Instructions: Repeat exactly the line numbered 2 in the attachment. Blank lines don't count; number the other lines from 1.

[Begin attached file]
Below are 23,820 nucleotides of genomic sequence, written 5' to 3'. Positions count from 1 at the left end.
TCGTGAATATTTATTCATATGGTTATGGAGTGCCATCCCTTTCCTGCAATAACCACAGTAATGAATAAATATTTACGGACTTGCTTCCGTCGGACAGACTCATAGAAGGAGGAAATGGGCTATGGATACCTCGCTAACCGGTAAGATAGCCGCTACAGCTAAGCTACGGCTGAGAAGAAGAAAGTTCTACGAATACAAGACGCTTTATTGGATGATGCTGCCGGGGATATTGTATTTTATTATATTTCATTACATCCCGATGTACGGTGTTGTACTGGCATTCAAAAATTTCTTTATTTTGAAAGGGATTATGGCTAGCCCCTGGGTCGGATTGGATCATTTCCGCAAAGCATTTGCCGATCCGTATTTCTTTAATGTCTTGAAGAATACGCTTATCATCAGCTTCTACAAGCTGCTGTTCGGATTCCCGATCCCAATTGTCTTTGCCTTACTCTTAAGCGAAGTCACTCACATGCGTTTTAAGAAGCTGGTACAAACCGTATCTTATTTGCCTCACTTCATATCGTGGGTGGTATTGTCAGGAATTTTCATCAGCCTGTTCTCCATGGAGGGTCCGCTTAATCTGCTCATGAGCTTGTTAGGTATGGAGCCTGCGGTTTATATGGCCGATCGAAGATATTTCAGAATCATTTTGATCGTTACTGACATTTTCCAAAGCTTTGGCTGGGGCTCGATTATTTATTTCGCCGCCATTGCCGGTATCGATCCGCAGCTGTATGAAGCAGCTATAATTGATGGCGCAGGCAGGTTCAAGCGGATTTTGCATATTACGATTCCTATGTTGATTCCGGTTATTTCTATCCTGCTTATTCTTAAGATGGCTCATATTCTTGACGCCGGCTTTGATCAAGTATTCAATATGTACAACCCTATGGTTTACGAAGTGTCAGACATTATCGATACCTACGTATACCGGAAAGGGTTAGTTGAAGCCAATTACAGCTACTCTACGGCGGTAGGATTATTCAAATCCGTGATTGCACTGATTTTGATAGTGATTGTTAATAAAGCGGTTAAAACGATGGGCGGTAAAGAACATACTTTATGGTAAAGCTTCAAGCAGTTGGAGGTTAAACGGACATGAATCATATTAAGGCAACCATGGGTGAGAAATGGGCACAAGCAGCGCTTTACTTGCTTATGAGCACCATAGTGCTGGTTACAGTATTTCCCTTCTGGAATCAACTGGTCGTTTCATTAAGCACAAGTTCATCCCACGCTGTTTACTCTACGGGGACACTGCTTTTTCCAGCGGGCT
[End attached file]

TCGTGAATATTTATTCATATGGTTATGGAGTGCCATCCCTTTCCTGCAATAACCACAGTAATGAATAAATATTTACGGACTTGCTTCCGTCGGACAGACTCATAGAAGGAGGAAATGGGCTATGGATACCTCGCTAACCGGTAAGATAGCCGCTACAGCTAAGCTACGGCTGAGAAGAAGAAAGTTCTACGAATACAAGACGCTTTATTGGATGATGCTGCCGGGGATATTGTATTTTATTATATTTCATTACATCCCGATGTACGGTGTTGTACTGGCATTCAAAAATTTCTTTATTTTGAAAGGGATTATGGCTAGCCCCTGGGTCGGATTGGATCATTTCCGCAAAGCATTTGCCGATCCGTATTTCTTTAATGTCTTGAAGAATACGCTTATCATCAGCTTCTACAAGCTGCTGTTCGGATTCCCGATCCCAATTGTCTTTGCCTTACTCTTAAGCGAAGTCACTCACATGCGTTTTAAGAAGCTGGTACAAACCGTATCTTATTTGCCTCACTTCATATCGTGGGTGGTATTGTCAGGAATTTTCATCAGCCTGTTCTCCATGGAGGGTCCGCTTAATCTGCTCATGAGCTTGTTAGGTATGGAGCCTGCGGTTTATATGGCCGATCGAAGATATTTCAGAATCATTTTGATCGTTACTGACATTTTCCAAAGCTTTGGCTGGGGCTCGATTATTTATTTCGCCGCCATTGCCGGTATCGATCCGCAGCTGTATGAAGCAGCTATAATTGATGGCGCAGGCAGGTTCAAGCGGATTTTGCATATTACGATTCCTATGTTGATTCCGGTTATTTCTATCCTGCTTATTCTTAAGATGGCTCATATTCTTGACGCCGGCTTTGATCAAGTATTCAATATGTACAACCCTATGGTTTACGAAGTGTCAGACATTATCGATACCTACGTATACCGGAAAGGGTTAGTTGAAGCCAATTACAGCTACTCTACGGCGGTAGGATTATTCAAATCCGTGATTGCACTGATTTTGATAGTGATTGTTAATAAAGCGGTTAAAACGATGGGCGGTAAAGAACATACTTTATGGTAAAGCTTCAAGCAGTTGGAGGTTAAACGGACATGAATCATATTAAGGCAACCATGGGTGAGAAATGGGCACAAGCAGCGCTTTACTTGCTTATGAGCACCATAGTGCTGGTTACAGTATTTCCCTTCTGGAATCAACTGGTCGTTTCATTAAGCACAAGTTCATCCCACGCTGTTTACTCTACGGGGACACTGCTTTTTCCAGCGGGCT